While the deCordova Museum and Sculpture Park has been around for decades, my personal history with it started when I was in college in the early 1990’s.
One day, headed back to Boston, I was intrigued by the sign for the deCordova Museum. A sense of adventure got the best of me as I peeled off the congested highway and onto the curvy country roads of Lincoln, Massachusetts.
What a treasure to find the deCordova! A hidden jewel of a museum, with bright green hillsides spotted with unusual and delightful sculptures. It quickly became one of my favorite escapes from the bustle of Boston.
Now, many years later, I am back at the deCordova on a glorious summer day, it was, above all, lovely to be in the quiet comfort of nature, art and memories.
Rain Gates, an outdoor installation by Ron Rudnicki, greets the guests at the base of the hill. On this day, I decided to experience the art as it unfolded, though the option to listen to the mobile phone narration was available.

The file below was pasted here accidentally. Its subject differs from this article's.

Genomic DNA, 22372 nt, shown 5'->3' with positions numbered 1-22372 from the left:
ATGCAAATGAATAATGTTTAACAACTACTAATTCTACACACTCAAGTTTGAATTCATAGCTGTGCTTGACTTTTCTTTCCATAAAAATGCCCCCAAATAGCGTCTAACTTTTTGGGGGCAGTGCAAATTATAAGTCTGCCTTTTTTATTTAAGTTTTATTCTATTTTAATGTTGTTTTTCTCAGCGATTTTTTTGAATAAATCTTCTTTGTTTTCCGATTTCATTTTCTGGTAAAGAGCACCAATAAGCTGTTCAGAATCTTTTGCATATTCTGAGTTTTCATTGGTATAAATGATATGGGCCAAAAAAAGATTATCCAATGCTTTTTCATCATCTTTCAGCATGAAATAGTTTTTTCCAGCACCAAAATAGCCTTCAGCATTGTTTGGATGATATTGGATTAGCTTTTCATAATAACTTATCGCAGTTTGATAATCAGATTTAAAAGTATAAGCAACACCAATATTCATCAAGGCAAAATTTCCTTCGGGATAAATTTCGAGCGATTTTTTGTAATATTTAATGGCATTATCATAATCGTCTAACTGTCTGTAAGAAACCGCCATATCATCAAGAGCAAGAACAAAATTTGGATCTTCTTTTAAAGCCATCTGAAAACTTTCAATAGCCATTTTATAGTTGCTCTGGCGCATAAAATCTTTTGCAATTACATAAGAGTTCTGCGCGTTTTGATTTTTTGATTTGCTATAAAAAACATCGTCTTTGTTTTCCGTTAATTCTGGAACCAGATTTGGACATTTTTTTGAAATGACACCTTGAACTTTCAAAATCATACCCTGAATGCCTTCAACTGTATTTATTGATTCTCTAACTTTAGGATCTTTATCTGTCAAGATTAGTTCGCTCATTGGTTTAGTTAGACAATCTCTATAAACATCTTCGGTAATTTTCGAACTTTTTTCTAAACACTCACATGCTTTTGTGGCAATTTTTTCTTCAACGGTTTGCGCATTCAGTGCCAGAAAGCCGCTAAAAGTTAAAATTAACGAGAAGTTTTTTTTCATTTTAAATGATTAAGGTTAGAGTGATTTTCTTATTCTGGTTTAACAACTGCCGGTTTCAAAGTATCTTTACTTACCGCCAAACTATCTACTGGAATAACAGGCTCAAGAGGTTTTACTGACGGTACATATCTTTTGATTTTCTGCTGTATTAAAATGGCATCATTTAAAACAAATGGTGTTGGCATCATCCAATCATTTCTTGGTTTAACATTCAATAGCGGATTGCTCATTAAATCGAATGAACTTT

My active imagination kept expecting woodland creatures to jump out from behind the moss-covered stones and burst into song. (Disappointingly, they didn’t!)
Weaving and wandering through the maze of art and nature, I was in a meditative mindset when I looked up and stopped.
There was something about this piece, titled Beacon by artist Stephanie Cardon. Standing like a sentry to the forest, but guiding me forward. Unhurriedly, I paused under the bright yellow cables that created a canopy of color and defused light.
Much like a sundial, the shadow from the cables gave a sense of the passing moments as they gently stretched down the concrete column. I was reminded that the moments were fragile and fleeting. With a breath, I paused and smiled. More sweet thoughts to add to my deCordova mind bank.
The rest of the day was spent both inside and out. The deCordova is a manageable size, though it seems like I always fill up quickly with musings and wonder.
Knowing I had a two hour drive ahead of me, I rallied my sated soul to the car. As I drove away from the museum, this final installation called out. It was a billboard by Jonathan Gitelson. “Are you here?” it asked.
Yes, I am. But the peace and restoration, generously supplied by those who made this place possible, I am taking with me.